The Road to Recovery: Stopping is Only the Start
| 3 min read
Maybe you or a loved one have made the choice to stop using alcohol or drugs and that’s a huge first step. But to truly start on the road to recovery, you must create an all-new lifestyle — one that puts triggers and temptations in the rearview mirror. Of course, you can’t avoid every person, place or thing that encouraged you to use, but you can learn to recognize those pitfalls and how to summon the strength to stand up to them. But how? Recovery is a lifelong endeavor and a hard one. The good news is, you aren’t alone in your journey. September is National Recovery Month, a good time to keep in mind that help is available on your journey. In addition to support from family, friends and coworkers, many people have behavioral health benefits through their health plan. For example, most Blue Cross Blue Shield of Michigan members have access to the caring team of recovery professionals at New Directions, an independent company that provides behavioral health services. “Making the decision and committing to sobriety means changing the way you cope with and navigate your everyday life, which is why having a strong support system —including your doctors — is so important,” said Liz Woodford, substance use disorder program director at New Directions. New Directions offers many solutions to assist people in their successful recovery. Their team is available by phone 24/7, because they know recovery struggles don’t happen 9 to 5. Most importantly, its services are free to members with this benefit. With one phone call, you can connect with recovery therapists who can help you: Cope — They’ll work with you to better understand the situations (people, places and things) that trigger substance use and help you better cope with them — and avoid them when possible. Treat — They’ll connect you with providers who can explore managing your recovery with medication-assisted treatment to help reduce cravings and improve your ability to recover, lower your risk of relapse and regain your life. Control — They’ll help you find 12-step programs and other groups that can assist you as you work on controlling your triggers and destructive habits — and also find strength from others who are on a similar journey. Grow — They’ll work with you to improve your overall health and wellbeing through improved strategies for diet, exercise, sleep and your ability to relax and cope with stress naturally. Remaining sober is your highest priority. It’s also your hardest priority. A company like New Directions can walk with you and work with you on this important life journey. Help is just a phone call away. Here are three ways Blue Cross members with New Directions can get help:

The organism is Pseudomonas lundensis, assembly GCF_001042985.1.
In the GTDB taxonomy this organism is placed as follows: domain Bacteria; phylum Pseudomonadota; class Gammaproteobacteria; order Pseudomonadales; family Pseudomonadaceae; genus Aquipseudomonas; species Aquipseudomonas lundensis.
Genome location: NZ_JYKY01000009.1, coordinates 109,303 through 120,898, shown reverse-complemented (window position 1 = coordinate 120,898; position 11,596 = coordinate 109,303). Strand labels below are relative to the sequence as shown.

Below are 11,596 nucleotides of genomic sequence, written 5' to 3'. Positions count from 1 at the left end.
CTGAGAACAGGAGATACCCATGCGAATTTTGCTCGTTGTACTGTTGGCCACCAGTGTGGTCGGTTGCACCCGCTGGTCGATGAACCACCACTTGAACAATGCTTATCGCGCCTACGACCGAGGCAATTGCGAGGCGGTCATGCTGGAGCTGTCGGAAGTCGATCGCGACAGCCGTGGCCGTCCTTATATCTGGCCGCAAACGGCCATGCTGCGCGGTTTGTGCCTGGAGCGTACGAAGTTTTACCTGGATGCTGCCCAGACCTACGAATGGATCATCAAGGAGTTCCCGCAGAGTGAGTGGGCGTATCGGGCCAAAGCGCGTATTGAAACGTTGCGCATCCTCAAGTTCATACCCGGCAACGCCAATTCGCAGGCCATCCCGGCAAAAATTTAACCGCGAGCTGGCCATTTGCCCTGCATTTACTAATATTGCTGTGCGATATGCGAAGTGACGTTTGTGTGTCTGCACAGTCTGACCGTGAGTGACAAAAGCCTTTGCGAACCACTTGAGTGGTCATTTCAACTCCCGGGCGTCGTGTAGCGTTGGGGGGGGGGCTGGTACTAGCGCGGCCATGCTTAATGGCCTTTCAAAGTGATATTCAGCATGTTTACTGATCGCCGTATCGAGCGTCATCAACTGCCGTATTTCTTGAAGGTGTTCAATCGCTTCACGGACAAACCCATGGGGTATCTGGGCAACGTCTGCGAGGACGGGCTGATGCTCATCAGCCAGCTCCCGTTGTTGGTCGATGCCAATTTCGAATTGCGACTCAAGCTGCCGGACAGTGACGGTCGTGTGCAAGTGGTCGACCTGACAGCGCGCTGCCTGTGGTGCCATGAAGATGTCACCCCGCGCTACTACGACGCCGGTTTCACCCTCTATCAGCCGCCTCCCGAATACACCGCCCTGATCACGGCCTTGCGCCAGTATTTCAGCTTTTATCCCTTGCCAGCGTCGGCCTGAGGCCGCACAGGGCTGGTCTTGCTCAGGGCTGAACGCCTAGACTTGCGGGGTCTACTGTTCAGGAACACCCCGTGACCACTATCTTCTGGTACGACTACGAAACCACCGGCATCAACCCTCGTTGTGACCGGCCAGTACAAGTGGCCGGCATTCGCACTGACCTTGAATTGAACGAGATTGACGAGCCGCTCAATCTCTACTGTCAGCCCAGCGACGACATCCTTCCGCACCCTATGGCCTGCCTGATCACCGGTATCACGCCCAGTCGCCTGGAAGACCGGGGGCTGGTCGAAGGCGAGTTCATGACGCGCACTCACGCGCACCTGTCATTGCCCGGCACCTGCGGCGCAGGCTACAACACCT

- For members without a behavioral/mental health/substance use phone number on the back of their member ID card, call the Employee Inquiry number on the back for information and referrals.
- For members with a behavioral/mental health/substance use phone number on the back, call that number.
- Blue Cross members can also call the Substance Use Member Hotline at 1-877-627-1041.
If you’re not a Blue Cross member or don’t have access to New Directions, check with your employer to see what type of employee assistance program or behavioral health benefits they provide. Also, keep in mind that your primary care doctor is another great resource for obtaining help on your road to recovery. You can use our Find a Doctor feature on bcbsm.com to find a primary care doctor or behavioral health specialist in your area. If you found this post helpful, you might also want to check out these:
- Tips for Helping a Person in Recovery from Drugs or Alcohol
- How to Help Your Mental Health
- The Importance of Mental Health Programs in the Workplace
Photo credit: Fat Camera